Starting this month, the Columbus Police Department is putting a greater emphasis on serving outstanding warrants on subjects who are in violation of the law. This includes the numerous criminal warrants that have not been served and people who are in contempt of court in regard to unpaid fines. The word, fines, is purposely italicized because it is important to remember that these are people who have chosen, for whatever reason, not to pay their fines. These are individuals who are ignoring their punishment, for whatever infraction they have committed.
Over time, it is easy for people to believe that having a fine due is “no big deal”; however, it is a complete disregard for the legal system. At our press conference on Feb. 1, Mayor Robert Smith and I made it clear that we were encouraging people to come in and pay their fines so that amnesty would be given. The City Council is also fully behind this offer. This is, without a doubt, a fair proposal. Very few jurisdictions give a person the opportunity to come pay their fines and costs and have the contempt charge dropped. This is truly an example of how the city of Columbus is willing to go the “extra mile” to help its citizens.
As I write this article, the city has over 2,600 outstanding warrants. This is unacceptable and unfair to the thousands of citizens who have willingly paid their fines. The reality is that people should not be rewarded for walking away from their responsibilities. It is a shame that so many of our citizens feel no regard for their personal responsibilities. This initiative to collect unpaid fines and serve other criminal warrants is long overdue.
The amnesty period runs until April 30, 2010; however, if the Columbus Police Department picks an individual up (whether at work, home or wherever) and they are arrested, there will be no amnesty given and they will be tried on the contempt charge. Again, the emphasis is for the person to take the responsibility to come to the Court Division and pay their fines. This is the easiest way for anyone to avoid the embarrassment and inconvenience of going to jail.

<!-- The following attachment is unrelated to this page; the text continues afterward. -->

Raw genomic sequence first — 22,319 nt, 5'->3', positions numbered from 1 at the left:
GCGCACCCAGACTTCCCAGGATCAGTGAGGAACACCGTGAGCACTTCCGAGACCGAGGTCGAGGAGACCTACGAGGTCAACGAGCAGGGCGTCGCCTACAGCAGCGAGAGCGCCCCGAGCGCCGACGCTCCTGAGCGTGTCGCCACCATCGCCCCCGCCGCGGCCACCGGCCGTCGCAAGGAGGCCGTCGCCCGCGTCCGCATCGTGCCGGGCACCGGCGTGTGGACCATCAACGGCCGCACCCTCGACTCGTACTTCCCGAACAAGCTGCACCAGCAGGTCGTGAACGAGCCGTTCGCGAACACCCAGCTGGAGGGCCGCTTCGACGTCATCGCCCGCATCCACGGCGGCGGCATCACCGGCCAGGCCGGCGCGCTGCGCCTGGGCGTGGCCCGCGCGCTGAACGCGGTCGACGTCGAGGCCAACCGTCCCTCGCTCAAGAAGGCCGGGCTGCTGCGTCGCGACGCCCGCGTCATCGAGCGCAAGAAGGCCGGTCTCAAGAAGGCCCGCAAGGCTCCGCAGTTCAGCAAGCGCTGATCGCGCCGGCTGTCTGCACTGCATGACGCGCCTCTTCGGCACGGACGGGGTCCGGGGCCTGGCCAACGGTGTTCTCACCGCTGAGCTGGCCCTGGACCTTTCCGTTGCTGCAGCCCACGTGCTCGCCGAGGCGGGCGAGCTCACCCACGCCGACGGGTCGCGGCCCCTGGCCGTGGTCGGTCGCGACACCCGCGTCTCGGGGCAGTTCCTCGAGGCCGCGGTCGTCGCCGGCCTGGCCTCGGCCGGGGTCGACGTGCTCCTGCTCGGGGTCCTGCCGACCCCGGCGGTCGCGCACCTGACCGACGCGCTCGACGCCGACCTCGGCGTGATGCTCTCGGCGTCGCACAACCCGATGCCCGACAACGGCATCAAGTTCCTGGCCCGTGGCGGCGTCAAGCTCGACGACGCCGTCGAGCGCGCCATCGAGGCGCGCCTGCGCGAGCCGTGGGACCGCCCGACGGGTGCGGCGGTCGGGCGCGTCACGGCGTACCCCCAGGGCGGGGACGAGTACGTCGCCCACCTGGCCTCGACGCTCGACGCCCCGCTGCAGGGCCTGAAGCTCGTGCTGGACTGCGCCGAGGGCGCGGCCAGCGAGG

It is also important to recognize that this problem will not be corrected overnight. The Columbus Police Department will make an effort to address this problem daily. Under the direction of Capt. Paul Short, the Reserve Officer Program will be making warrant service a part of their standard operating procedure, and the Department is moving toward having a regular warrant service unit. These corrective measures will help control the number of warrants that get back logged in the system and also help the Court Division purge any warrants that have been cleared by other means.
Often during the discussions of warrants, people have asked about a “total” monetary amount that can be collected. That is a difficult number to gauge, but it is important to note that as the initiative moves forward, both the Police Department and Court Division can begin to give an accurate account of what has been collected, what can be collected, and what warrants were cleared by other means. Until the city is given an opportunity to do that, it would be unfair to make an assumption of how much money can be collected.
On a personal note: I am not driven by how much or how little money may or may not be collected. The Columbus Police Department is driven by the fact that we have an element of our community that appears, at least at face value, not to care about the legal system, and this can never be a good situation. It is never OK to disregard what a judge or any other legal official has ordered you to do. Consequently, the Columbus Police Department will make every effort to serve all warrants they have in their possession. This is the fair and correct thing to do.
It is imperative for the citizens of Columbus to understand that this is not just a “flash in the pan” idea that the Police Department will soon forget; this is just the beginning of a new way of doing business. Over the next several months, there will be additional changes in store for our department. This is just the first of many.
St. John is the Columbus Police Chief. His e-mail address is email@example.com.
The Dispatch Editorial Board is made up of publisher Peter Imes, columnist Slim Smith, managing editor Zack Plair and senior newsroom staff.